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A Dictionary of English Place-names (Oxford Paperback Reference) Paperback – 18 Jun 1998


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Product details

  • Paperback: 440 pages
  • Publisher: Oxford Paperbacks; 2nd Revised edition edition (18 Jun. 1998)
  • Language: English
  • ISBN-10: 0192800744
  • ISBN-13: 978-0192800749
  • Product Dimensions: 12.7 x 2 x 19.6 cm
  • Average Customer Review: 4.2 out of 5 stars  See all reviews (8 customer reviews)
  • Amazon Bestsellers Rank: 593,718 in Books (See Top 100 in Books)

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Product Description

Review

"Another volume for every local historian's bookshelf." -- Local Historian

"a book which will prove to be an invaluable travelling companion" -- Landscape History

About the Author

A. D. Mills is Emeritus Reader in English, University of London, and Editor of The Place-Names of Dorset (English Place-Name Society). He is a member of the Council of the English Place-Name Society, and the Society for Name Studies in Britain and Ireland.

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Customer Reviews

4.2 out of 5 stars
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Most Helpful Customer Reviews

62 of 63 people found the following review helpful By R. J. Hole VINE VOICE on 15 Jan. 2003
Format: Paperback
I bought this because after looking around I decided it was the best English place-name dictionary available. I am interested in etymology, the derivation of place-names and surnames but I am also an amateur genealogist. This book along with 'A Dictionary of English Surnames' by Reaney & Wilson deserve a place on any genealogist's or local historian's bookshelf.

The entries are easily understandable, e.g.

"Luxborough Somerset. Lolochesberie 1086
(DB). 'Stronghold, or hill, of a man
called Lulluc'. OE pers. name + burh or
beorg."

At the back is a glossary of common elements like burh or beorg.

There is a 16 page introduction that includes some history of place-name formation.
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2 of 2 people found the following review helpful By Dianne Hardwick on 24 Dec. 2010
Format: Paperback
My interest in this volume was as a reference work for historical research. The introduction explains about the diverse origins of English place names (and it is only England the book covers, not Wales and Scotland) explaining their Celtic, Old English or Scandinavian origins. It deals with the way placenames developed from either the people who settled or lived in the area, the function the place performed or the topographical feature which may have given the place its name.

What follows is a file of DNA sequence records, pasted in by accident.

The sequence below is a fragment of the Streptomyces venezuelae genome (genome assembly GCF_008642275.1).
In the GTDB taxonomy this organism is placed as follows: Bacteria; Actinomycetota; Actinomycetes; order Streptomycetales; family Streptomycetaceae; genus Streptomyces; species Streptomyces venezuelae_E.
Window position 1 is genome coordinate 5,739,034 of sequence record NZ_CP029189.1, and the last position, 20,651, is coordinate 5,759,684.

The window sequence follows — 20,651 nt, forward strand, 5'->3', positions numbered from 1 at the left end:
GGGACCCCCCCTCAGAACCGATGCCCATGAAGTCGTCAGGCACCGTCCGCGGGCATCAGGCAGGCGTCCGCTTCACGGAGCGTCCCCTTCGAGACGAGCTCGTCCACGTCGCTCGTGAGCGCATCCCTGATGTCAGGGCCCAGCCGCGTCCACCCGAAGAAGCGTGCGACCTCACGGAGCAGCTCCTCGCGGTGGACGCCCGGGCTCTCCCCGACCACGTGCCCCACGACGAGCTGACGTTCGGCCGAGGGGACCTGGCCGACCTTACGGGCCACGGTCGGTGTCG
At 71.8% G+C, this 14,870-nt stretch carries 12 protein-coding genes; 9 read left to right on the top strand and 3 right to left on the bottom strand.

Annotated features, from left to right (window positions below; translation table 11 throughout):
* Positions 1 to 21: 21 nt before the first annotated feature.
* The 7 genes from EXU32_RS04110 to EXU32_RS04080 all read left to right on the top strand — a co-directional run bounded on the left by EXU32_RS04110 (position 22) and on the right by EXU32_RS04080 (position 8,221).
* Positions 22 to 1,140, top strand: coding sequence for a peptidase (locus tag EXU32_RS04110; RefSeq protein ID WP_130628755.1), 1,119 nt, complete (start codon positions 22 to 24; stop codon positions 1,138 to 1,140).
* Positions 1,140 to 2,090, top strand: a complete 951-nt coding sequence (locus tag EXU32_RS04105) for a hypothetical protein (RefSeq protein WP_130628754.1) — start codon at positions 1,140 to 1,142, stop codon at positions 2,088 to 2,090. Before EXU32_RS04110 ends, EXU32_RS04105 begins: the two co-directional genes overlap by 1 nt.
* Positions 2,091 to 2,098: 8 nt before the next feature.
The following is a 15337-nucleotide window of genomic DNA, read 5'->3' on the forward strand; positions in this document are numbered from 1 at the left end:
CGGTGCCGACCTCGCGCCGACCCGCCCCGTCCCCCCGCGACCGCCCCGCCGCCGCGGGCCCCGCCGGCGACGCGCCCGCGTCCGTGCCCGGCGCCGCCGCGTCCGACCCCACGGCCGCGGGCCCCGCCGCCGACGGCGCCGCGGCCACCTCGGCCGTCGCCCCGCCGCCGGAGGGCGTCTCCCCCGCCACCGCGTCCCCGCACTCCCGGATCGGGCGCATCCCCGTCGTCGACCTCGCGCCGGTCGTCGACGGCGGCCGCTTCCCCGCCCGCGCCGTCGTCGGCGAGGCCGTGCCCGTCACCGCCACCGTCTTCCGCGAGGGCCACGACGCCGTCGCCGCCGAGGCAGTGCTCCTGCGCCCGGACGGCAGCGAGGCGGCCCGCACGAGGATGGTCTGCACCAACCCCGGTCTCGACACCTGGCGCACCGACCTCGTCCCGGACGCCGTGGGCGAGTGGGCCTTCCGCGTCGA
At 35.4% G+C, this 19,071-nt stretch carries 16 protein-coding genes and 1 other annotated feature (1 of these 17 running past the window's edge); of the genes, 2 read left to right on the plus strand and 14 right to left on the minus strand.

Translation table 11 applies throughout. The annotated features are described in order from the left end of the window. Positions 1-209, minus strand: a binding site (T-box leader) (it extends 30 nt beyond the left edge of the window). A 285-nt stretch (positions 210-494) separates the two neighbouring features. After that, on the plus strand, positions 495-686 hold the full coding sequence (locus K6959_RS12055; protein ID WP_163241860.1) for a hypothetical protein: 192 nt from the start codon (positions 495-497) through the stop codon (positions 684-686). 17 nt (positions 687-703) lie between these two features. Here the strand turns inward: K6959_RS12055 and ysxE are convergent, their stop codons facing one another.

The main body of the book also has useful county maps pre 1974 and after 1974 but although it has many entries, very small hamlets or villages may not have a mention. The book ends with a glossary of the parts of English placenames and, as one would expect, a useful guide to further reading. It could help to build up a good picture of the historical origins of a locality.

Although this edition is a 1997 reprint it represents, for the general reader, a very good value reference work at modest cost. It would be of interest to researchers into family and local history especially.
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By Nicholas Casley TOP 500 REVIEWER on 27 Aug. 2013
Format: Paperback
This is a review of the original 1991 edition. One feels one can trust AD Mills through his work for the reputable English Place-Name Society, some of whose county volumes I have in my possession. In his preface, he writes how space simply does not allow him to provide the full range of early spellings for each entry to substantiate his conclusions, but he assures us that his etymologies are based on analysis and evaluation of the full range available.

Before the dictionary proper, Mills provides a twenty-page introduction to the subject. He says, "The main object of this dictionary is simple - to explain the most likely meanings and origins of over 12,000 English place-names in a clear, concise, and easily accessible form, based on the evidence and information so far available." He covers not only settlements, but counties, districts, rivers, etc. He then gives a necessarily brief overview of the chronology of the invasions of peoples into England, and thus the languages used in name origins. This overview is accompanied by some interesting examples. In addition, he explains how place-names are formed in different contexts.

Two maps are provided of both the pre-1974 and post-1974 counties (but now, of course, re-arranged again). A glossary is also supplied, listing common place-name elements, as well as a bibliography for further exploration. The only thing I found that is missing is a pronunciation guide for inflected vowels. (This may have been included in later editions.) But overall, this is a reputable A-Z dictionary covering the whole of England.
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2 of 2 people found the following review helpful By Mike Lloyd on 16 Jun. 2011
Format: Paperback
I must admit that I am a bit of a sucker for reference books, they're more interesting than 75% of TV and this one rates quite highly.
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